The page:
Eat, dear friends!
Drink and get drunk on love!
Here the lover has come to his garden, this garden was of course earlier the womans garden dripping with myrrh and spices sweeter than honey. We must understand that every word in the song is dripping with double entendre and the metaphors switch quickly as to leave you dizzy, the Song is probably more to be inhaled and experienced than read and understood.
Keeping the images of a garden dripping with myrrh lets move to the young womans bed room a few verses later.
“I have taken off my tunic—
why should I put it on again?
I have bathed my feet—
why should I get them dirty?”
My love put his hand in through the latch hole,
and my body ached for him.
I rose; I went to open for my love,
and my hands dripped myrrh,
my fingers, liquid myrrh,
over the handles of the lock.
Why is she naked in bed? Why is her hands dripping with myrrh? And let’s not even try to decipher the image of the hand through the latch hole ….
It seems to me that the bible is as capable of creating a positive and healthy image of both sexuality and the exploring of the same as it is in creating a misogynistic damaging and controlling one.
Fr. Richard Rohr makes an interesting comment about women being saved through childbirth, where he states that in childbirth women get the upper hand on the men as they are forced into body knowledge and self discovery through childbirth he also suggests that this is why male initiation rites often include arduous challenges and painful quests that will force the young man to get to know his body.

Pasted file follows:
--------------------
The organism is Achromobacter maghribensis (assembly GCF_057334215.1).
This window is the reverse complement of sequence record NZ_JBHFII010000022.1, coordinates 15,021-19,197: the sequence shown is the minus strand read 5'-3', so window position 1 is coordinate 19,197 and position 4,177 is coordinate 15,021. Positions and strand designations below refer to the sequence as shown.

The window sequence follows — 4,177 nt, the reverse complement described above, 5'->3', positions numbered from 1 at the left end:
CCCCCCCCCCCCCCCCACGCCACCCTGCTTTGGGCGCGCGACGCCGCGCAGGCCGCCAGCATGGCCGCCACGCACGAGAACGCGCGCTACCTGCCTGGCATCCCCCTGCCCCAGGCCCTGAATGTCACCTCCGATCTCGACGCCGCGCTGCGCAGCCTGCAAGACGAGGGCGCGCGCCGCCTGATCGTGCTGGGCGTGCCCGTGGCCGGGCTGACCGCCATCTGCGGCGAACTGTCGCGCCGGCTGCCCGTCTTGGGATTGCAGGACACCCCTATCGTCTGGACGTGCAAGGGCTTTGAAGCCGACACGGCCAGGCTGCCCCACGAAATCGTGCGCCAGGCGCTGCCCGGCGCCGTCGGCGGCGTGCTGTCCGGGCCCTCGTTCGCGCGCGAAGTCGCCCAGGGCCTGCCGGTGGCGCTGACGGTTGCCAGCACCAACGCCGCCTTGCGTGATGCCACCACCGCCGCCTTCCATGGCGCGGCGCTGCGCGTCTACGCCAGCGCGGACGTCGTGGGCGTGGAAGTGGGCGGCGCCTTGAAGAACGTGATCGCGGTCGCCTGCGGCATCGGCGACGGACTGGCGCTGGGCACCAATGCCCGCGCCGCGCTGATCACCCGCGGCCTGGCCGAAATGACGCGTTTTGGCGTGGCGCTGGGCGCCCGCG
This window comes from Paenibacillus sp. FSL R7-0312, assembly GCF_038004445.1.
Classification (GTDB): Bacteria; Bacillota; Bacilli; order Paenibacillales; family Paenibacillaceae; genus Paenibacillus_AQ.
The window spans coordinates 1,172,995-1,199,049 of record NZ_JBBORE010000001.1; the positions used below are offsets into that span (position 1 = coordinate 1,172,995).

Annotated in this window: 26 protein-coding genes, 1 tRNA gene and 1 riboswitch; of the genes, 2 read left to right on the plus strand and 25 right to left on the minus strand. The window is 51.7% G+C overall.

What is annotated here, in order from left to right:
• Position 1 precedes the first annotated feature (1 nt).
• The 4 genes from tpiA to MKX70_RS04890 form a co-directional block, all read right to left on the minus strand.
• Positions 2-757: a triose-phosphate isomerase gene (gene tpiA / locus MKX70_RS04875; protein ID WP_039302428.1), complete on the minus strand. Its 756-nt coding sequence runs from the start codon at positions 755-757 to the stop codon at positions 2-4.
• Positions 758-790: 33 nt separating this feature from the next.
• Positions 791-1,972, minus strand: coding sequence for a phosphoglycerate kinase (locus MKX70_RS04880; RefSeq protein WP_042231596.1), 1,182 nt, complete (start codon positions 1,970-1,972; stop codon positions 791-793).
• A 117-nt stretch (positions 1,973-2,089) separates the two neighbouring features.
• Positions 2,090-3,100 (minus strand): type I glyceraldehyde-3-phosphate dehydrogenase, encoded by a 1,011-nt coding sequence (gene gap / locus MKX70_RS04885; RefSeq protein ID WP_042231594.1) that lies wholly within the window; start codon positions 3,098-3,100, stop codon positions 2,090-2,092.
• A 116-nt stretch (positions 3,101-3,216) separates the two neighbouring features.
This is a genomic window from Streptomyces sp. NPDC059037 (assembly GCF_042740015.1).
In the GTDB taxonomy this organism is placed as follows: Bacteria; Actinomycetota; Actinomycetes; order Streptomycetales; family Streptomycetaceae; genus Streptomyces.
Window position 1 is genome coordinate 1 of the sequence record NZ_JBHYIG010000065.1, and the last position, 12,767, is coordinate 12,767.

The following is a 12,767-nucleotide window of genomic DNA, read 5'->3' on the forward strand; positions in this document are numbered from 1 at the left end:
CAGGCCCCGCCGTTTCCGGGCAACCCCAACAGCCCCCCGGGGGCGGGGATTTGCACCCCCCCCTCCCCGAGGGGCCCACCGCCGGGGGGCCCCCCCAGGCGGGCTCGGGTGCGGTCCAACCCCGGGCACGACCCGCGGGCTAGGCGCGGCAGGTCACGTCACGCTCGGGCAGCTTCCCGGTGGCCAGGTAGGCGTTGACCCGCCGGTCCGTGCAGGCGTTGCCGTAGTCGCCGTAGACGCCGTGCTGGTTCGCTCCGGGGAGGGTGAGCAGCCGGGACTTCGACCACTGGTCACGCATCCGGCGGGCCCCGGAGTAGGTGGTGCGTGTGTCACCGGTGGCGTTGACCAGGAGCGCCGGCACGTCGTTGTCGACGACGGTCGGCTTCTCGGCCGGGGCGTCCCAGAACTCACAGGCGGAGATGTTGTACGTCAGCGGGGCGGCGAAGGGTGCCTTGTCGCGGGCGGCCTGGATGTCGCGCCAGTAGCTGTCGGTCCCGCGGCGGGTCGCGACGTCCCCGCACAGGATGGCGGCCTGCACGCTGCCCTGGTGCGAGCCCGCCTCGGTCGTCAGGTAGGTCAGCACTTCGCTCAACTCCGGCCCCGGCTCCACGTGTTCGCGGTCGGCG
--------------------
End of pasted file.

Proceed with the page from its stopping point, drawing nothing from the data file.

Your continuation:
There is a certain composure and authority to a human being that is completely comfortable in his or her own body. There is a self awareness and confidence that only comes to those who know the ins and outs and limits of their own bodies. I suggest that a healthy exploration of ones sexuality, where masturbation is a part of that exploration, may help grant such body knowledge.
In conclusion I must also add that the gnostic notion of separating spirit and body, where the spirit is good and the body evil is one of those unspoken meta-narratives that derive from greek (Plato) philosophy hat stand in our way of a more holistic and healthy view of our own bodies. Those who desperately cling to it may benefit from stepping out of the spiritual and getting their hands dirty or as the case may be oily.
- How I became a queer theologian a desert journey
- The centrality of sexuality
- Meeting an adulterous god
- Sex as a sacrament.
- Getting down and dirty with god.
- Who is queer?
- Jesus in drag
- Sex at dawn …
- In god’s queer image …
- The sacrament of coming out of the closet …
- The omniamourous god.
- Marriage is meaningless …
- The big masturbation post